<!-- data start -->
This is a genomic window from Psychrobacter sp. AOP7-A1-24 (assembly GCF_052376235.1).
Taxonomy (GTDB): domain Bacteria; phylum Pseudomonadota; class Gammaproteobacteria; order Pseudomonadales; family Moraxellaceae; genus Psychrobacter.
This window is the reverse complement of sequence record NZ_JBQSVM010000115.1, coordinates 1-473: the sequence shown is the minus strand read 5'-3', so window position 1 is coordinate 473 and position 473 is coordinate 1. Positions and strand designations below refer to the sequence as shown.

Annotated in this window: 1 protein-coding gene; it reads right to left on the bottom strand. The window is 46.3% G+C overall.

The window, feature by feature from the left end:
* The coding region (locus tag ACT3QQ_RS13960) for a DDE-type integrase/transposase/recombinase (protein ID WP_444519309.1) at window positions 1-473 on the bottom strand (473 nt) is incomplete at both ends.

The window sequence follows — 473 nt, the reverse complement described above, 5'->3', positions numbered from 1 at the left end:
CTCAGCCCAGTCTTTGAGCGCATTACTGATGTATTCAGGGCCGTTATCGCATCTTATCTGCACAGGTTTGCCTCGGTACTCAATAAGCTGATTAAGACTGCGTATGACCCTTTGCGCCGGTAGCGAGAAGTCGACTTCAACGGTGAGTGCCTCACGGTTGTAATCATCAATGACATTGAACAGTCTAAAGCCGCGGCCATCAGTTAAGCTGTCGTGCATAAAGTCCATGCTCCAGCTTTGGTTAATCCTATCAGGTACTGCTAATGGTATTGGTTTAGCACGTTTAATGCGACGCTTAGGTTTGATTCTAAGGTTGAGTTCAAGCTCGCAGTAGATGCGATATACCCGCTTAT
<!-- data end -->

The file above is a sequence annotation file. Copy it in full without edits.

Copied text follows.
This is a genomic window from Psychrobacter sp. AOP7-A1-24 (assembly GCF_052376235.1).
Taxonomy (GTDB): domain Bacteria; phylum Pseudomonadota; class Gammaproteobacteria; order Pseudomonadales; family Moraxellaceae; genus Psychrobacter.
This window is the reverse complement of sequence record NZ_JBQSVM010000115.1, coordinates 1-473: the sequence shown is the minus strand read 5'-3', so window position 1 is coordinate 473 and position 473 is coordinate 1. Positions and strand designations below refer to the sequence as shown.

Annotated in this window: 1 protein-coding gene; it reads right to left on the bottom strand. The window is 46.3% G+C overall.

The window, feature by feature from the left end:
* The coding region (locus tag ACT3QQ_RS13960) for a DDE-type integrase/transposase/recombinase (protein ID WP_444519309.1) at window positions 1-473 on the bottom strand (473 nt) is incomplete at both ends.

The window sequence follows — 473 nt, the reverse complement described above, 5'->3', positions numbered from 1 at the left end:
CTCAGCCCAGTCTTTGAGCGCATTACTGATGTATTCAGGGCCGTTATCGCATCTTATCTGCACAGGTTTGCCTCGGTACTCAATAAGCTGATTAAGACTGCGTATGACCCTTTGCGCCGGTAGCGAGAAGTCGACTTCAACGGTGAGTGCCTCACGGTTGTAATCATCAATGACATTGAACAGTCTAAAGCCGCGGCCATCAGTTAAGCTGTCGTGCATAAAGTCCATGCTCCAGCTTTGGTTAATCCTATCAGGTACTGCTAATGGTATTGGTTTAGCACGTTTAATGCGACGCTTAGGTTTGATTCTAAGGTTGAGTTCAAGCTCGCAGTAGATGCGATATACCCGCTTAT